Saturday

19th Oct 2019

Agenda

Brexit talks and Italy dominate This WEEK

After British prime minister Theresa May's visit to Brussels hoping to get EU help to salvage the Brexit deal, talks again start between the UK and EU negotiators.

Thy reopen despite having formally concluded the draft withdrawal agreement last November.

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The EU chief negotiator Michel Barnier will meet the UK's new Brexit secretary Steve Barclay on Monday (11 February) evening in Brussels.

Barnier in a tweet confirmed the EU will not renegotiate the draft deal, but was willing to rewrite the political declaration on the future relationship.

The hope is that with the prospect of the UK remaining in the EU's customs union, Labour MPs will vote in support of the deal that was massively defeated in a British parliament vote last month.

Opposition Labour leader Jeremy Corbyn sent a letter to May last Wednesday outlining his demands for supporting the deal, including the UK remaining part of the bloc's customs arrangements.

MEPs in Strasbourg will vote on Wednesday (13 February) on several emergency measures set out by the commission to ensure that key transportation links between Europe and the UK will be maintained in the event of a no-deal Brexit.

The EU-27 managed to show a remarkably united front in Brexit talks, but Ffrench president Emmanuel Macron's decision to skip the Munich Security Conference, taking place between 15-17 February in Germany, has sparked speculation on a fall-out.

France's president will not partake in a planned joint appearance with German chancellor Angela Merkel at the annual conference on international security.

The decision to cancel the Munich trip comes at a time when Macron is facing increased pressure at home from the so-called 'yellow vests' movement.

Italy headlines

Meanwhile, in Strasbourg, MEPs will gather at a plenary of the European Parliament to hear Italy's populist prime minister Giuseppe Conte, who is the latest in a series of EU leaders sharing their vision on the future of Europe.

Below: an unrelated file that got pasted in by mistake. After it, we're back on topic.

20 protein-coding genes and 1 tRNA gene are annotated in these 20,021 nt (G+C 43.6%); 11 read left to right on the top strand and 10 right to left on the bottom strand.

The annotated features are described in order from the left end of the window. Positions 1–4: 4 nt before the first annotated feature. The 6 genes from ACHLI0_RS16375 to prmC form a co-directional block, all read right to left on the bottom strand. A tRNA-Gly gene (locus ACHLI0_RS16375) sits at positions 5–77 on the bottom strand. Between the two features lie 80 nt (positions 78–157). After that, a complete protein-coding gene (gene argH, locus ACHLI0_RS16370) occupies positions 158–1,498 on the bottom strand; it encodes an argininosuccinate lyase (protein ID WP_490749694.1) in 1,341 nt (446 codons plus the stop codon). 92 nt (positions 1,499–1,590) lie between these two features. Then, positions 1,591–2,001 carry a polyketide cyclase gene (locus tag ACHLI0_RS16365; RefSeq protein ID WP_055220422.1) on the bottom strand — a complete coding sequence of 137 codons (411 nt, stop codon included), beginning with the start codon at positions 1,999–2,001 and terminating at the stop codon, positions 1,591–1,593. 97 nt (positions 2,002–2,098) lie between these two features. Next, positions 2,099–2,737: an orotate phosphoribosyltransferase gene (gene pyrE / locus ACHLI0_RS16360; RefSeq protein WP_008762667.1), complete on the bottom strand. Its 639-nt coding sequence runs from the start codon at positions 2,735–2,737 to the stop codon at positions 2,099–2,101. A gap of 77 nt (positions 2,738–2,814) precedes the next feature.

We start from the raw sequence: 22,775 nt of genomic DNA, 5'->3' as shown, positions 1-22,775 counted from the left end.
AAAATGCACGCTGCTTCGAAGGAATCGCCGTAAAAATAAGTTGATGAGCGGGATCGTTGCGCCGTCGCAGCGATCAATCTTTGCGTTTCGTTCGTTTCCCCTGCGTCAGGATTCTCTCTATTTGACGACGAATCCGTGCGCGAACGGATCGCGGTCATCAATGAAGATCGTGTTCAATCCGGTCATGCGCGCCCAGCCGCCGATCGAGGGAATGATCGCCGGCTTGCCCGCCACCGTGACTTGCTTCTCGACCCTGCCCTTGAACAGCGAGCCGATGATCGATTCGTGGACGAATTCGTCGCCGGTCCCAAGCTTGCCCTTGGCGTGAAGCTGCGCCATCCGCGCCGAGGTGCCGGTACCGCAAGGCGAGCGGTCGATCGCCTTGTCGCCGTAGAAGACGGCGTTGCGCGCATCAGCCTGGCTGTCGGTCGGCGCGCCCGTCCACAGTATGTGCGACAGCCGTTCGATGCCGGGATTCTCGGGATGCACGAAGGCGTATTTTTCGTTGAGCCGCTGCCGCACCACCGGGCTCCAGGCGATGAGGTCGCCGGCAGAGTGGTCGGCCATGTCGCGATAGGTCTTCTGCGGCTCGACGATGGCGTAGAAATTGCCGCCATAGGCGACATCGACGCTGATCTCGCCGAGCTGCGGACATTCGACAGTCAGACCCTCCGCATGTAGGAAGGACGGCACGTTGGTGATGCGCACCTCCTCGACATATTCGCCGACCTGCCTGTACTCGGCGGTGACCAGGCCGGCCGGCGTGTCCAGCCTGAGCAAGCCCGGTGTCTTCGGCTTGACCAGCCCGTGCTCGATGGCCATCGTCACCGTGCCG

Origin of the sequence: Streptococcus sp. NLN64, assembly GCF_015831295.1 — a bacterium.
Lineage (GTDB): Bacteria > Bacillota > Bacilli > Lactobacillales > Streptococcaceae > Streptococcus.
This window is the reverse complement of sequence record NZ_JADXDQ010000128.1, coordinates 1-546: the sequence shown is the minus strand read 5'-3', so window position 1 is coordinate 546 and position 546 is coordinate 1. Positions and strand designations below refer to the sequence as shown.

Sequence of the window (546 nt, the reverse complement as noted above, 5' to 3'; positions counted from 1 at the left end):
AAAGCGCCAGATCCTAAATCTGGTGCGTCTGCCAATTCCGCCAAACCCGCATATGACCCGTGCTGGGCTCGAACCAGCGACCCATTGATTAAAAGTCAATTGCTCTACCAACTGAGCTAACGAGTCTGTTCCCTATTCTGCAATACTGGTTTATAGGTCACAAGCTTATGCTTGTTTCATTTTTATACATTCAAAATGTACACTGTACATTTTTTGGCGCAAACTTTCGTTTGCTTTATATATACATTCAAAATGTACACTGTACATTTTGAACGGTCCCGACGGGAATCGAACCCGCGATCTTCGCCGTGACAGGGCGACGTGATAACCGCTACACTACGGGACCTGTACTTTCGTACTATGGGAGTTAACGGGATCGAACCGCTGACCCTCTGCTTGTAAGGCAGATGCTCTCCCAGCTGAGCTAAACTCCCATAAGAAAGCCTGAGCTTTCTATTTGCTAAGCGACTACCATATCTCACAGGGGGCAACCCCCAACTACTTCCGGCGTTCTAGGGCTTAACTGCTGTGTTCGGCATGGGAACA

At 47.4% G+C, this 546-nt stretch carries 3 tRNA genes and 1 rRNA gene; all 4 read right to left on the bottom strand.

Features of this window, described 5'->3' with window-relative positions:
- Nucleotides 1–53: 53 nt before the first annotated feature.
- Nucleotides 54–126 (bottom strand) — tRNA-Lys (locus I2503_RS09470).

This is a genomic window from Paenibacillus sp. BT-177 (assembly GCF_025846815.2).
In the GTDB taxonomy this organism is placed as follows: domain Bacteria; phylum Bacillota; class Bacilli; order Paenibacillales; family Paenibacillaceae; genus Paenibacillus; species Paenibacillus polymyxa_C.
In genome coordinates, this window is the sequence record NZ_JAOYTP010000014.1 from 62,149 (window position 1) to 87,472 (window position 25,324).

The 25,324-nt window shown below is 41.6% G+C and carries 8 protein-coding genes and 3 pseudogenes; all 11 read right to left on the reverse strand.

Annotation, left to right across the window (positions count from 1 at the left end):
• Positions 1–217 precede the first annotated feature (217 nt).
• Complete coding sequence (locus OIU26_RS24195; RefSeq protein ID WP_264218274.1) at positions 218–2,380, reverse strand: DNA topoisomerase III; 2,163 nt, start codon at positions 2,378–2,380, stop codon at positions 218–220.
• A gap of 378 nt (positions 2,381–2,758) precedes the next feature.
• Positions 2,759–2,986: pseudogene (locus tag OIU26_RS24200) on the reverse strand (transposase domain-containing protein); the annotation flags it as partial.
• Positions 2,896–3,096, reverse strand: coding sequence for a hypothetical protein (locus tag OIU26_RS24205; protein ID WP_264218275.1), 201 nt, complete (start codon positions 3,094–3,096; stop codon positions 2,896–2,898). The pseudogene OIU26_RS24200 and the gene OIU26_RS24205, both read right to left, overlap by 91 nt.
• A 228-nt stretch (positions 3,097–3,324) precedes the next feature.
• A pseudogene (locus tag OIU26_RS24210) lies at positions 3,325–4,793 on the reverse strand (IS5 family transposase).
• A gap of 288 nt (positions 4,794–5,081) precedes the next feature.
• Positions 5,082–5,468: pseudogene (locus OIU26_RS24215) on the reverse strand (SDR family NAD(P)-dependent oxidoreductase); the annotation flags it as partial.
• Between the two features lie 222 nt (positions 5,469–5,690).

Contrary to what has been customary, EU commission president Jean-Claude Juncker will not attend Conte's speech late Tuesday (12 February), instead, commission vice-president Jyrki Katainen will take the floor.

The speech comes as France and Italy are mired in a diplomatic and political row, which escalated as France recalled its ambassador to Italy for talks on Thursday.

Italian deputy prime minister Luigi Di Maio, who hails from the same populist party as Conte, the Five Stars Movement, earlier met with French yellow vest protesters near Paris on Tuesday, irritating Macron.

Trade and votes

European lawmakers will also discuss on Tuesday (12 February) and vote on Wednesday on the free trade and investment protection agreements between the EU and Singapore, which will remove tariffs and open up the Singaporean procurement to EU firms.

MEPs will vote on Thursday (14 February) on a new EU tool to screen foreign direct investment in Europe on grounds of security to protect strategic sectors such as water, transport, or high-tech.

Deputies will also on Wednesday discuss one of the largest bits of the EU budget, the cohesion investments.

Most of the MEPs oppose massive cuts to the funds that make up more than 30 percent of the EU's long-term budget.

Lawmakers will vote on Thursday on a new law that forces banks to charge equally for cross-border payments in euro and domestic payments and make currency conversion costs more transparent.

The parliament will finally reinforce its position that it will not accept nominees by member states for the commission presidency who did not run as lead candidates for one of the political families in the European elections in May.

The EP wants to tie the hands of EU leaders who generally haggle over the top post for the EU executive, and wants to reinforce the so-called spitzenkandidaten system.

EU and UK agree - but only to hold further Brexit talks

After Theresa May's "robust" talks with top EU officials, London and Brussels agree to talk further - even though their opposing positions have not inched closer. European Parliament president Antonio Tajani warned "We're weeks from an economic and human catastrophe."

Opinion

Italy will keep blinking in 2019

Italy's 'marriage of convenience' coalition government likes picking battles with Brussels. But with the economy now in recession, and deputy prime minister Matteo Salvini needing to keep the business lobby on board, expect Rome to blink first.

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